Opinion

Why Britain shares America's torture shame

Commentary by Derek Bateman If America’s torture regime was shameful, as even their allies claim, how much of that shame is ...

Commentary | Wednesday, 10 December 2014 | Comments

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A Big Boy Did It …

Commentary By GA Ponsonby The National is set for an indefinite print run.  The first daily newspaper to back ...

Commentary | Saturday, 29 November 2014 | Comments

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All hail the Stupid Party

By Derek Bateman The chorus of whines is alive in the shires of England, and in Scotland the sound of deflating ...

Commentary | Thursday, 27 November 2014 | Comments

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More in: Commentary

News - Scotland and International

Murphy 'consensus' doctrine falls at first hurdle

By Thomas Connolly Scottish Labour leader Jim Murphy's conversion to consensus politics appears to be stuck in first gear after just a week in charge. The performance of his deputy, Kezia Dugdale MSP, in trying to pin responsiblity for the woes of the oil sector on the SNP at First Minister's Questions last week, suggested that Labour cannot shake itself ... Read More

News in Brief

Glasgow sets standard on climate change

By A Newsnet Reporter Glasgow University has become the first in the UK to promise to pull its i... Read More

Scottish Greens welcome 3000 new members

The Scottish Greens are thanking over 3,000 new members who have joined the party since the close of polls on ... Read More

SNP membership surge means party could overtake UK Lib Dems

The wave of democratic engagement resulting from the referendum is continuing, the SNP has said today, as 16,694 new members ... Read More

SSP referendum meeting halted after pro-Union protestors berate locals

  By a Newsnet reporter  A public event to discuss the referendum, arranged by the Scottish Socialist Party, has had to ... Read More

Greens across Europe show support for Yes vote

Green Yes, the Scottish Green Party's campaign for a Yes vote in the referendum, will today (16 Sep) show the ... Read More

Darlings for Yes

Alistair Darling's plea to Scots to vote No has been given a giant thumbs down - by his own namesakes.  Another ... Read More

More in: In Brief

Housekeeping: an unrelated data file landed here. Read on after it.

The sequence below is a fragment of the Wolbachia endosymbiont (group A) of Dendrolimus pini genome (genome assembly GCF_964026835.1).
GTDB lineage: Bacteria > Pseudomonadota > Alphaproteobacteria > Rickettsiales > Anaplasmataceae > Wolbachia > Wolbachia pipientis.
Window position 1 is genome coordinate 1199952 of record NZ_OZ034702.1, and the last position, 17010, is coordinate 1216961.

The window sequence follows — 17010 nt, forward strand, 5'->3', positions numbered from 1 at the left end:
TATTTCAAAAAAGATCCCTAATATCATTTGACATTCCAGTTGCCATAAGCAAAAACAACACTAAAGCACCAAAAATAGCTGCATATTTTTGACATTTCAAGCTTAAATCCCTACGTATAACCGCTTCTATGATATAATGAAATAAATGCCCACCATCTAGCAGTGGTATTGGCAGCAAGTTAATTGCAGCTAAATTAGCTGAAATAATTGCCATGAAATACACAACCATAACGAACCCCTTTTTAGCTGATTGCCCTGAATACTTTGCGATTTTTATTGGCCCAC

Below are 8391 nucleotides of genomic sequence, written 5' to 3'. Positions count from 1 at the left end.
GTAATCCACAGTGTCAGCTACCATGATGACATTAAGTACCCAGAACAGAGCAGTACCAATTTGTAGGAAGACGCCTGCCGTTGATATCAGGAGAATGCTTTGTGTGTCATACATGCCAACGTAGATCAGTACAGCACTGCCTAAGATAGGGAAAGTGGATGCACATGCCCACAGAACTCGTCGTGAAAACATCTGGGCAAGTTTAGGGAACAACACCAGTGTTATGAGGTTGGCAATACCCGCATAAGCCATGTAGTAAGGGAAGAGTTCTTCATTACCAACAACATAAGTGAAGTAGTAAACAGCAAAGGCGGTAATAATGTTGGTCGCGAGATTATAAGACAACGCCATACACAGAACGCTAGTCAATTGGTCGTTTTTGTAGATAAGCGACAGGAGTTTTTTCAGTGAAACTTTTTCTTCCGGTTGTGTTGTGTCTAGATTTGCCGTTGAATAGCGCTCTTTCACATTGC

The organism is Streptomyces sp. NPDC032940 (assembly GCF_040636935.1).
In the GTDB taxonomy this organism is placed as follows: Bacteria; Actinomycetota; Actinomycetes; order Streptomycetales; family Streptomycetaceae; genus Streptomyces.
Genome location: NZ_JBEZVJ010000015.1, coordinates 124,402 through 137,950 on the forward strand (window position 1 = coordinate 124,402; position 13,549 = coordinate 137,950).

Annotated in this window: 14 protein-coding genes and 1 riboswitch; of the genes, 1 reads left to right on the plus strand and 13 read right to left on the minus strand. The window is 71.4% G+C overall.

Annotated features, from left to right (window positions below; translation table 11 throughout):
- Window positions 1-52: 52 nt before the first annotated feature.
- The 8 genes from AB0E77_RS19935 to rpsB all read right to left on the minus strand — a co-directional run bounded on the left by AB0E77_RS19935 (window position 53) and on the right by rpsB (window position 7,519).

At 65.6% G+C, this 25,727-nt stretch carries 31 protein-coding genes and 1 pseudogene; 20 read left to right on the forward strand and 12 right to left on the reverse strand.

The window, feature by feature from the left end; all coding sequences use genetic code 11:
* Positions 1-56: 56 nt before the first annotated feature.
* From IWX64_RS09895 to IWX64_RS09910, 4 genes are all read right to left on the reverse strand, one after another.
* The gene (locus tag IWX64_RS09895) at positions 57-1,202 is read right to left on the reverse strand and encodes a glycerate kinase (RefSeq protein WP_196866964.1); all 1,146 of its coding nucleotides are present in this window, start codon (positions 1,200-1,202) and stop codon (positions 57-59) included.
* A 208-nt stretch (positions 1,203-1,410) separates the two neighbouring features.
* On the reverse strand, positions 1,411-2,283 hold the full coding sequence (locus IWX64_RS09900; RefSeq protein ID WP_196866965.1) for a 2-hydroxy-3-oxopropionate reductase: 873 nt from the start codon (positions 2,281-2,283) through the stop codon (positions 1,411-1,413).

By G.A.Ponsonby
 
Those were the words of Jackie Bird on September 9th, a mere 9 days before the independence referendum.
 
One day earlier Gordon Brown had surprised everyone by promising even more powers than was previously on offer should Scots vote No.  The former Labour leader described the prize as 'Home Rule' and announced a timetable within which legislation would be drawn up.

  By George Kerevan
 
REGARDLESS of how you voted, we can all agree on one thing: Britain had a near death experience last Thursday. The fascinating question is why the world’s financial markets felt so threatened by the prospect of Scottish independence. The peaceful secession of a mere 8 per cent of Britain’s citizens is hardly the stuff to trigger a run on sterling or a collapse in inward investment to the entire UK – predictions made during the referendum campaign.

  By Lesley Riddoch
 
It’s understandable Yes campaigners feel gutted, stunned and angry after the events of the last 48 hours.  55% of Scots voted No – and were immediately rewarded for their loyalty by being put to the back of the constitutional queue so Ed Miliband and David Cameron could play political games in the Commons.

  By Paul Kavanagh
 
We stand on the shore of the sea loch, and watch the tide go out. Now is the time to shelter the flame of hope from the howling gale.

No has won through fear and threats of loss. But the dream is not dead, the dream still lives within the hearts and minds of hundreds of thousands who refused to be bowed by fear,

By Alex Mooney
 
After the initial shock and desolation over Scotland refusing its independence, many on the Yes side roused to anger and lashed out over the weekend.
 
Social media exploded with a flurry of vengeful blogs and some ranted on Twitter as the blame game began.  Fingers were pointed at the No voters who 'betrayed their country'.  As a psychological release it might have been therapeutic but as a tactic it was senseless.

  By G.A.Ponsonby
 
So Gordon has done it again.  The man who saved the world after the banking crisis has now donned his cape in order to save the Union.
 
Well, that’s the narrative the media and Labour would have us believe.

  By Mark McNaught
 
However catastrophic and heart-wrenching the ‘no’ decision was, even some in the Unionist parties have said that this should begin the path to a more federal UK.  ‘Yes’ or ‘No’, Scots overwhelmingly want more powers to govern themselves.  Remember ‘More Powers Guaranteed’?
 
The United Kingdom prides itself on its unwritten constitution being adaptable.  Surely it can adapt to Scotland having its own written constitution within the UK drafted and enacted by Scotland.

By G.A.Ponsonby

In the lead up to the independence referendum, a national newspaper gave its front page over to claims from the Better Together campaign that there could be ‘carnage’ at polling stations.

The claim followed a significant closing of the gap as No saw its twenty or so point lead over Yes evaporate.

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